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As the job market continues to contort and contract through the shifting of jobs, wages, and stability -- there is a growing voice, a growing question -- how do we make sure people across this province have the means to eat, to live, to thrive? How can we ensure that Ontarians are able to meet their most basic needs?
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This past holiday season, food banks all across Ontario benefited from the generosity of their communities. Ontarians came together to donate food and financial support, both of which will make an enormous difference in the lives of people who struggle to make ends meet. Yet as the holiday lights and warmth fade and we head back into everyday life, we must not forget that this is not enough. In Ontario alone, it is estimated that 770,000 people visit food banks annually, and 20 per cent of food banks run out of supplies at least once every year. In a province that has more than enough food for everyone, why is this happening?
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It must be fall, bringing with it Thanksgiving. This October, however, more than 16,000 families in Ontario will have no other choice but to visit a food bank for the first time in their entire lives. And while the idea of turkey dinner with all the trimmings certainly sounds delicious, for over 375,000 adults and children, it is simply not the reality of the season.
The need for food support does not, however, stop with students under the age of 18. Post-secondary and recent university graduates are one of the fastest growing groups of food bank users across the province. With growing tuition rates, on campus living accommodations, and money for textbooks it's no surprise the wallets of students are being stretched to the limits.
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At the provincial level, the Ontario Association of Food Banks strongly believes that the provincial government can and should take a more active role in tackling the root causes of hunger. This Hunger Awareness Week, ask yourself: who do you think uses food banks, and more importantly, why? Together, we can take a stand against hunger and poverty.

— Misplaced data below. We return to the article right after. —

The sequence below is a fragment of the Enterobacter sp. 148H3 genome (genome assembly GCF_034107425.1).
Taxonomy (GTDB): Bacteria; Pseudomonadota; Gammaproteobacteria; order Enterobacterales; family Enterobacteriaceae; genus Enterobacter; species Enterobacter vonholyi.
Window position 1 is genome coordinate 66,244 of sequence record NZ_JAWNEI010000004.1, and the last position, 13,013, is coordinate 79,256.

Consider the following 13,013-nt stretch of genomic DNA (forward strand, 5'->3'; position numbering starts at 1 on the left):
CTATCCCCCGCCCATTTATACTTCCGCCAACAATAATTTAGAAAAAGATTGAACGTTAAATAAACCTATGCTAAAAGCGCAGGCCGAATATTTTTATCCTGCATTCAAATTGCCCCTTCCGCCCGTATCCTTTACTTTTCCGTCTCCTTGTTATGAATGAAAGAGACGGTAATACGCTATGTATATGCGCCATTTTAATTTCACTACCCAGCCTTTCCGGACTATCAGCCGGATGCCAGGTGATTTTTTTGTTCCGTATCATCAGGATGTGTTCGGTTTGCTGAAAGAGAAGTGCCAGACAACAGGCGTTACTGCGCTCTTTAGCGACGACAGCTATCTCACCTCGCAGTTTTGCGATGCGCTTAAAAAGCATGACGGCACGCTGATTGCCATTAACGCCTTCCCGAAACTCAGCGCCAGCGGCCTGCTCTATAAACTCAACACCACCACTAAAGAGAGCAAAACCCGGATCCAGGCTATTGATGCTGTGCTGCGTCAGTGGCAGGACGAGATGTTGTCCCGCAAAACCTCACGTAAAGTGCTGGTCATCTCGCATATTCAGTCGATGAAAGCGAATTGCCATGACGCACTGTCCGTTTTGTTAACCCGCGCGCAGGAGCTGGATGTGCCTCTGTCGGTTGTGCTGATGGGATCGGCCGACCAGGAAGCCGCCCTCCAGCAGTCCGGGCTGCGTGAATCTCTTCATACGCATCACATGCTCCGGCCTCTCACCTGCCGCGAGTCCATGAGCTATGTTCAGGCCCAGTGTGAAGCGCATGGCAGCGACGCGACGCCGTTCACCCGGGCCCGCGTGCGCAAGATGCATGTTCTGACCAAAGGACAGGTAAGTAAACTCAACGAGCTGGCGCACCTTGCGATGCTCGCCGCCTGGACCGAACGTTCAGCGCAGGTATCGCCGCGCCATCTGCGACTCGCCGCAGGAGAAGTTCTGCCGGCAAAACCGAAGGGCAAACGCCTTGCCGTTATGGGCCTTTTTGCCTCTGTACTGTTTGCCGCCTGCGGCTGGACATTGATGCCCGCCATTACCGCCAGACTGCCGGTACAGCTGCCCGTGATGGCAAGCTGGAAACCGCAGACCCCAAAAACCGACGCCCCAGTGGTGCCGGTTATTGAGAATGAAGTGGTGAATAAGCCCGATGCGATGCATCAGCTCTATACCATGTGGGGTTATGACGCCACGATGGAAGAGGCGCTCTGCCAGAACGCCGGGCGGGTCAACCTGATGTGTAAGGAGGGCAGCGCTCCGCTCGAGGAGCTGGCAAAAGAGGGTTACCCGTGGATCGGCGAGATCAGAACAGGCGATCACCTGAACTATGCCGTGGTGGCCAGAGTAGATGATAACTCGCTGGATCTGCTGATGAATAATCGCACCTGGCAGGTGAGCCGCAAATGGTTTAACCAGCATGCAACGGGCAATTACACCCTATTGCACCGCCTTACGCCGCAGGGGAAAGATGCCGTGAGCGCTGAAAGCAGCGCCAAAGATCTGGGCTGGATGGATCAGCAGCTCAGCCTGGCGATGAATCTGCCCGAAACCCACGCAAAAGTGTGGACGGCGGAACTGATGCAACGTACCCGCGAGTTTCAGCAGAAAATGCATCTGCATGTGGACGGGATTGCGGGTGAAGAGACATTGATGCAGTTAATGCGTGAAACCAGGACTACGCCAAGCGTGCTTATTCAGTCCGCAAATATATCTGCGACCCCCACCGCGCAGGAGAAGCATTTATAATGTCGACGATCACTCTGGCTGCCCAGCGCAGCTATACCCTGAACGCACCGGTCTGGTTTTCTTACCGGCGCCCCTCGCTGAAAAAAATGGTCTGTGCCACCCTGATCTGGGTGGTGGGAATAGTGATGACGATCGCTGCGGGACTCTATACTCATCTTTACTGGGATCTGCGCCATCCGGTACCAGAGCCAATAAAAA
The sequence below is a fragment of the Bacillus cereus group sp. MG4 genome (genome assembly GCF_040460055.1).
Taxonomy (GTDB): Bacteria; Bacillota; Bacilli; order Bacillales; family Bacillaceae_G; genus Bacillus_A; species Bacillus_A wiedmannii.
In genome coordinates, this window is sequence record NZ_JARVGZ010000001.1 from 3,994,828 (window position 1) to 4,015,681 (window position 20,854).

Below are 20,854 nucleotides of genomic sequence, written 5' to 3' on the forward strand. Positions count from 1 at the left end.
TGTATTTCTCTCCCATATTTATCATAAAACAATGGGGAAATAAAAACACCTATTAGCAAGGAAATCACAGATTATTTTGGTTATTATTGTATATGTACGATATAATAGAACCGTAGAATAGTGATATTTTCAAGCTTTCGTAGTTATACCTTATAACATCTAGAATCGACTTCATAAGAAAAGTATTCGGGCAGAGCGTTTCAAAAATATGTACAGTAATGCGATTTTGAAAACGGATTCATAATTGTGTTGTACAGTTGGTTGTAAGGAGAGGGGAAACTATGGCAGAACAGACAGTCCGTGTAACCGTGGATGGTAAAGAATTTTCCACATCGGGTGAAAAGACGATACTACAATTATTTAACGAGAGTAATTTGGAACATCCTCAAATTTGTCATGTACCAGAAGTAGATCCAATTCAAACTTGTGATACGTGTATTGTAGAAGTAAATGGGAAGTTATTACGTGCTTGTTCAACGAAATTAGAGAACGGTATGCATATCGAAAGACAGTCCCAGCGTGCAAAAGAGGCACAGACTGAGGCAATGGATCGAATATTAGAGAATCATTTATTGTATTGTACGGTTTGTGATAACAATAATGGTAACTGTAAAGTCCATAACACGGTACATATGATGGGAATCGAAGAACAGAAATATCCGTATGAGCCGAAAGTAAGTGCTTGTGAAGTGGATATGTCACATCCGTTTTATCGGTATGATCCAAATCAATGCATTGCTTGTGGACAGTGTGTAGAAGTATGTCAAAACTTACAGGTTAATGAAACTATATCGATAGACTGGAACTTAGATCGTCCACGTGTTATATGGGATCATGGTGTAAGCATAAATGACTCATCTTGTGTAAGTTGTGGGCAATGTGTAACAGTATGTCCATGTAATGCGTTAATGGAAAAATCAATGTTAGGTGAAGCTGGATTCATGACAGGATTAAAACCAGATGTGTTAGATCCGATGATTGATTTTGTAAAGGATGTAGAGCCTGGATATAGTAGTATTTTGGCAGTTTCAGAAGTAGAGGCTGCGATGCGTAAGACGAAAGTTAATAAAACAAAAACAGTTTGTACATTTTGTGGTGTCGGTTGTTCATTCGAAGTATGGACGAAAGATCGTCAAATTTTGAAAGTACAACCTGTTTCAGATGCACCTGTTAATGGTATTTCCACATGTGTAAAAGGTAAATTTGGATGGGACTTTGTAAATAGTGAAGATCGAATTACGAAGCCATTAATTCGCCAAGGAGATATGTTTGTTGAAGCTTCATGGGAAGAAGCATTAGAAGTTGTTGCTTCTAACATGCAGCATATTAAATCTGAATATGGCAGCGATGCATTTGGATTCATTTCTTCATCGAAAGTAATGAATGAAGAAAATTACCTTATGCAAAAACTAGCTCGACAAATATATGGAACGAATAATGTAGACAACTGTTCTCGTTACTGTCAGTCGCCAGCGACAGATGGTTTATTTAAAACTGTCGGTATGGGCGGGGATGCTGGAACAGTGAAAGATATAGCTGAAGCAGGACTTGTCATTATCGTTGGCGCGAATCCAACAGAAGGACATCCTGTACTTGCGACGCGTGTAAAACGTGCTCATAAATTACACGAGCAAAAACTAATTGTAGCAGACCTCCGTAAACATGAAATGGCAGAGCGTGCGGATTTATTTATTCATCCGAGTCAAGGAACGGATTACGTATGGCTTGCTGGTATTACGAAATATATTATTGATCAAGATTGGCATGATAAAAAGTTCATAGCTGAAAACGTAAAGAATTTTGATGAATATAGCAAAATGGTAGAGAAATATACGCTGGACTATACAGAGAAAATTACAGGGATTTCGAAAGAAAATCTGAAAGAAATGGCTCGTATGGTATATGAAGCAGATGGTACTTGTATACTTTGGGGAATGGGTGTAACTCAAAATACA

This month, the Ontario Association of Food Banks released their annual Hunger Report, highlighting the prevalence of food bank use and the need for emergency food services in this province. This past March, 375,789 Ontarians accessed a food bank. As you finish up your holiday shopping, please remember that there are so many Canadians going without this festive season.
A near-record number of Ontarians are using food banks, according to a new report. The Ontario Association of Food Banks (OAFB) says that 375,789 people made use of a food bank in the province this M...
This tax credit is groundbreaking for two reasons; the first of which being that farmers deserve, and need, a tax credit to help cover the costs of harvesting and transporting produce to food banks. Until this week, farmers donated thousands of pounds of fruits and vegetables out of sheer generosity to our provincial food bank network.
Food banks started in Canada many years ago as what is often described as a "band-aid solution" to the growing issue of hunger. Food banks were supposed to be temporary, local groups that fed the poor, while the government developed the official resolution to this societal problem. Unfortunately, this resolution was never found, and food banks are now a staple in each corner of Canada. Believe me when I say that food banks do not want to be in business. As a provincial association, a large part of our focus is on advocating on behalf of food banks and the clients that we serve. There is a reason that people are hungry, and it is not because of a lack of food in this country.
With the current economic state in Ontario, many individuals are struggling to put meals on the table each and every day. Prices are rising across the board for food staples, and it is becoming increasingly difficult to find accessible, affordable, and nutritious food. Since being re-introduced to legislature, the Local Food Act has passed its first reading.
Food banks in Ontario are experiencing incredibly tough times this holiday season. In many areas across this province, food bank donations are down compared to previous years. With Christmas only a few days away, food banks across the province are hoping for a holiday miracle to help reach their food drive targets.
About 30 per cent of produce in North America does not make it to market simply because of the way it looks. The cost of food is expected to rise by almost 4 per cent over the next year, and by denying perfectly good fruits and vegetables access to store shelves, we are merely helping to steer food prices higher and higher. The time is now to stop this wasteful behaviour.
We are one day away from the Thanksgiving long weekend. For many Canadian families this is all about gathering around a dinner table, laden with delicious vegetables, succulent turkeys and elaborate pastries. However, this Thanksgiving weekend, thousands of Canadians will go hungry.